How can I get last value of stream?

I need to read very large data and write that to csv file.
I want to get last datum of the data after writing.

file = File.open!(file_path, [:write, :utf8])

Stream.unfold(start_id, fn
  from_id ->
    logs = Log.list(%{from_id: from_id, size: @size})

    last_id =
      case logs |> List.last() do
        nil -> nil
        last_log -> last_log |> Map.get(:id)
      end

    {logs, last_id}
end)
|> Stream.flat_map(fn logs ->
  logs |> to_list()
end)
|> CSV.encode()
|> some_func() <- This is what I want

1039292

using Enum.to_list() |> List.last() takes too large resource.

simple version

For example:

[1, 2, 3]
|> Stream.map(fn x -> x * 2 end)
|> some_func()

6

Use Stream.take/2 with -1 as count as long as the Stream is not infinite

I doubt it’s what was requested. According to docs on Stream.take/2.

If a negative count is given, the last count values will be taken. For such, the collection is fully enumerated keeping up to 2 * count elements in memory.


I would use Stream.transform/4 instead of Stream.unfold/2.

2 Likes

You are indeed correct as Stream.transform/4 with an agent would do the job correctly.

enum = [1, 2, 3, 4, 5]
{:ok, agent_pid} = Agent.start_link(fn -> nil end)
start_fun = fn -> nil end
reducer_fun = fn v, _ -> {[], v} end
after_fun = fn v -> Agent.update(agent_pid, fn _ -> v end) end
stream = Stream.transform(enum, start_fun, reducer_fun, after_fun)
:ok = Stream.run(stream)
value = Agent.get(agent_pid, & &1)
:ok = Agent.stop(agent_pid)
value

FYI Elixir's Stream.transform doesn't emit its accumulator at the end of the input. What to do? · GitHub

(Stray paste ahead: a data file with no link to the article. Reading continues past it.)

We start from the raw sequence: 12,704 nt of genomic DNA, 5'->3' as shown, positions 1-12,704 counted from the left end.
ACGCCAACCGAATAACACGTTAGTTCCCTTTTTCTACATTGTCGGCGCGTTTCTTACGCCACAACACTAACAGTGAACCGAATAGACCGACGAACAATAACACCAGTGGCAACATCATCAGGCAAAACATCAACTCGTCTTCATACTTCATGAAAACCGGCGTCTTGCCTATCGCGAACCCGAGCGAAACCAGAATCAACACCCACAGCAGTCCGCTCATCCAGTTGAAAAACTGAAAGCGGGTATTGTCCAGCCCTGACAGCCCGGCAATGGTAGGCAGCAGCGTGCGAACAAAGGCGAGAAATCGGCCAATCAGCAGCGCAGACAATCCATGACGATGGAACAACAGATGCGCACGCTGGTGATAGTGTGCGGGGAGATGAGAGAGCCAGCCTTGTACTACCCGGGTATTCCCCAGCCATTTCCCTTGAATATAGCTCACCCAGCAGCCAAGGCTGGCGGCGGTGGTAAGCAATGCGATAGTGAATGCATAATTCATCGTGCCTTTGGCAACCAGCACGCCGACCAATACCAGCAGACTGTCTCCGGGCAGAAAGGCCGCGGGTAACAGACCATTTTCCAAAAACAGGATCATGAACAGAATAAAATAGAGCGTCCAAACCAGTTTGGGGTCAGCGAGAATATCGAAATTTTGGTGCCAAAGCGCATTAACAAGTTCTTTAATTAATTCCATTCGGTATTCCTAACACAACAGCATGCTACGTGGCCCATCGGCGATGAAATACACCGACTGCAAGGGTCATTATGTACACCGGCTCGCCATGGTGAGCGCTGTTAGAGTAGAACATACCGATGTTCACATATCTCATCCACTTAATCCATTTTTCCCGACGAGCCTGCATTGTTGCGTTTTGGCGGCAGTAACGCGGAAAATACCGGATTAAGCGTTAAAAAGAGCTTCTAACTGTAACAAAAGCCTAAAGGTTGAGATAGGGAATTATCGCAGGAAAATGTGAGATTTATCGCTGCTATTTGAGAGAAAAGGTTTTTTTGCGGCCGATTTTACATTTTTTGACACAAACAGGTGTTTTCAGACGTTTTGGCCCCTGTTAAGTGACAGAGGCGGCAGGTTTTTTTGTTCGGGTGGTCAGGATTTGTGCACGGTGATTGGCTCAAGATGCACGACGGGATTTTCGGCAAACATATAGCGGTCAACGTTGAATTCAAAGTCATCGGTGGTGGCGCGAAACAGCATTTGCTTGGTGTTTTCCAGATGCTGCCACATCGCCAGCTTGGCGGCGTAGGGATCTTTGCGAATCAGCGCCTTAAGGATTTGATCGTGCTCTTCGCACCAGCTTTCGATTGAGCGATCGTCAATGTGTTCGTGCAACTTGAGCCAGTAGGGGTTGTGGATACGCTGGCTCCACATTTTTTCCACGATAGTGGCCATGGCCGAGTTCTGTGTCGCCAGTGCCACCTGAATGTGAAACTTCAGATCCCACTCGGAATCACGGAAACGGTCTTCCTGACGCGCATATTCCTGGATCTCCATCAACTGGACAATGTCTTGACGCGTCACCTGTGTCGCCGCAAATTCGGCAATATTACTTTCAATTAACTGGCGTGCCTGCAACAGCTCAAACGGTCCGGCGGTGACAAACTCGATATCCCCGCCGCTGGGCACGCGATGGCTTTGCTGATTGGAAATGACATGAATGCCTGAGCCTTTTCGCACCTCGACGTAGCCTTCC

3 Likes

FWIW, 4 years ago I even proposed the PR to the core to make transform/4 to preserve an accumulator, but it was ruled out in favour of chunk_×××/× family to deal with it.

That said, we might abuse Stream.chunk_while/4 to do what we want.

[1, 2, 3]
|> Stream.chunk_while(
  nil,
  fn e, _ -> {:cont, e} end, # do whatever here, return `e`
  fn acc -> {:cont, acc, acc} end
)
|> Enum.to_list()
#⇒ [3]
1 Like

The last element of an enumerable can be fetched with Enum.at(enumerable, -1). However this won’t help you here. Conceptually the problem can be described as:

# at the input we have unencoded table data (enumerable of lists)
|> CSV.encode()
# at the output we have a stream of encoded rows

So whatever additional info you collect (like e.g. id of the last row), it has to be discarded before CSV.encode, and at the output you get a stream of encoded rows.

For this particular case I’d try something like this (untested):

unencoded_rows =
  # using Stream.resource to avoid `Stream.unfold` + `Stream.flat_map`
  Stream.resource(
    fn -> start_id end, 
    fn from_id ->
      case Log.list(%{from_id: from_id, size: @size}) do
        [] -> {:halt, nil}
        logs -> {logs, logs |> List.last() |> Map.get(:id)}
      end
    end,
    fn _ -> :ok end
  )

encoded_ids =
  # using `Stream.transform` to ensure the file is open only while the stream is being consumed
  Stream.transform(
    unencoded_rows,
    fn -> File.open!(file_path, [:write, :utf8]) end,
    fn log, file ->
      # encode to csv and store as a side-effect
      csv_row = [log] |> CSV.encode() |> Enum.to_list()
      IO.write(file, csv_row)

      # return the id of the encoded entry
      {[Map.get(log, :id)], file}
    end,
    &File.close/1
  )

# force the entire stream to run and get the last entry
last_encoded_id = Enum.at(encoded_ids, -1)

In other words, we encode each row, store it to file, and keep track of the id of the stored rows. You could replace Stream.transform + Enum.at with Enum.reduce, but then you need to open file before Enum.reduce, and use try/after to ensure the file is closed immediately after.

1 Like